Recall HOWTO

This document describes how to use Recall. It shows step-by-step, how to write a server. A number of the implementation decisions are discussed, and there is a high-level description of the source files. This should be everything you need to get started.

Example

In this example, we are going to build a fault-tolerant configuration database. This is a simple attribute-value pair database we will call Av. For this example, we'll implement this database with a python dictionary (hash table).

This is how the the library might be used in a program:

      av.write("update_rate_hz", "60")
      av.write("background_color", "brown")
      color = av.read("background_color")
    

Unless you change it, the arguments and return values for the Recall read/write methods use the dynamic CORBA type "any". So the interface is more likely to look like this:

      recall.write(any(Av.WriteRequest("update_rate_hz", "60")))
      recall.write(any(Av.WriteRequest("background_color", "brown")))
      color = recall.read(any("background_color")).value()
    

Note the Corba module is a Recall module. The any function converts an object from the IDL into an any object.

We'll need to define the data types to send and receive so that they can be exchanged. Here's the IDL for our Av service:


	module Av {

	  typedef string ReadRequest;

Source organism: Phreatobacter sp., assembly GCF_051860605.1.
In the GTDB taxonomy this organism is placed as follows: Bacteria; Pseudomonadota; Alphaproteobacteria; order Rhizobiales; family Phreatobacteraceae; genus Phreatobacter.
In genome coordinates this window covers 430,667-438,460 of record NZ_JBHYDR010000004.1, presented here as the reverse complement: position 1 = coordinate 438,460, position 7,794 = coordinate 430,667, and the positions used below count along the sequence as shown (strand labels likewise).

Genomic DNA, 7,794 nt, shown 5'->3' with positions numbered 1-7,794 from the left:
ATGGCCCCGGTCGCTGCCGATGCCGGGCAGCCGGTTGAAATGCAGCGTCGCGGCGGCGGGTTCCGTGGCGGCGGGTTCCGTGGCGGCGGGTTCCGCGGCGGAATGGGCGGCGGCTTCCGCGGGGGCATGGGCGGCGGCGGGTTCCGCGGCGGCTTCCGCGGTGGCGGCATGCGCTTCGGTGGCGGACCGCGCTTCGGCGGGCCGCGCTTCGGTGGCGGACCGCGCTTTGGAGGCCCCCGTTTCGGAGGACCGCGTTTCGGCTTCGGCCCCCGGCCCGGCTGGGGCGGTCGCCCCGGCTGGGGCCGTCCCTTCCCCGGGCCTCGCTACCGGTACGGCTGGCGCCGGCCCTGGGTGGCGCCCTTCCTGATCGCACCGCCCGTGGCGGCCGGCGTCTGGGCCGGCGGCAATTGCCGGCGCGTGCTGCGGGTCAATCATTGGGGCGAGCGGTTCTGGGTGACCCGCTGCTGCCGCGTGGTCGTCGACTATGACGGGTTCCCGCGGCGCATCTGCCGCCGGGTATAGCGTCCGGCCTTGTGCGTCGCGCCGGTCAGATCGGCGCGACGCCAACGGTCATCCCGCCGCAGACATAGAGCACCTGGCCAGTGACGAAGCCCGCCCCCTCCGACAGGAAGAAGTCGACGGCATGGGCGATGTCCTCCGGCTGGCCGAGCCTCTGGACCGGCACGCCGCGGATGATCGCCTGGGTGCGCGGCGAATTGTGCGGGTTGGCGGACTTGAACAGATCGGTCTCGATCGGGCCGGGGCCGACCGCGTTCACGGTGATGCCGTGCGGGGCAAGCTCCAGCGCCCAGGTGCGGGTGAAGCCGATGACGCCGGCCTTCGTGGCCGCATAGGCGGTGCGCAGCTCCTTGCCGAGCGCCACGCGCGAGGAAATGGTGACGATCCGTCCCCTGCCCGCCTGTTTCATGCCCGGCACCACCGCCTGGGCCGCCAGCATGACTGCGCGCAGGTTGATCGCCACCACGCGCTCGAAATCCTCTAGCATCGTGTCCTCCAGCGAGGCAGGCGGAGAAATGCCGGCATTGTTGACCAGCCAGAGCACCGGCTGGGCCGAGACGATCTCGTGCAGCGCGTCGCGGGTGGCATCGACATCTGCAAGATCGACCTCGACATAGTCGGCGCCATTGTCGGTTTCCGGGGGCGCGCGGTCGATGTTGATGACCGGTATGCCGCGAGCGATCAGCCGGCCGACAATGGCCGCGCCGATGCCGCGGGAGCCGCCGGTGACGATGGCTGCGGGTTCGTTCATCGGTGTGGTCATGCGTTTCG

typedef string ReadResponse;
	  typedef string WriteResponse;

	  struct WriteRequest
	  {
	    string attr;
	    string value;
	  };


	};

    

The only data type that really needs to be defined is WriteRequest since it doesn't map directly to a CORBA type.

Now we need to define our Storage so that the reads and writes can be saved persistently. This example will implement them as trivially as possible.

First, the imports:


        "Simple Attribute-Value Storage"
	# Infrastructure classes
	from Recall.idl import Recall__POA
	from Recall.CorbaUtil import any

	# Interface
	from Av.idl import Av

	# Use to actually implement persistence
	import pickle

The class definition:


	class Storage(Recall__POA.Storage):
	    "Storage implementation that stores attribute-value strings"

Subclassing from Recall__POA.Storage allows this class to be created by a Recall replica. Read and write requests will be forwarded to this class. Let's implement those methods. First, read requests:

	    # class Av/Storage

	    def read(self, args):
		result = self.storage.get(args.value(), "")
		return any(result)

The member variable self.storage is the python dictionary. Now lets take a look at the more complex write method:

	    # class Av/Storage

	    def write(self, serverSequenceId, requestId, args):

		writeRequest = args.value()
		self.storage[writeRequest.attr] = writeRequest.value
		self._save()

		return any(writeRequest.value)

The first step extracts the actual WriteRequest object from the Any. The second statement performs the actual write operation to the state information held in memory. The third statement stores the whole state to disk. Obviously this won't work for a very large database. We'll see the definition of _save below.

That's the basic server, and it will work fine as long as nothing ever goes wrong. We must still implement storage "catchup" for the times that a server loses its persistent store or when it is out-of-date due to system or network failure.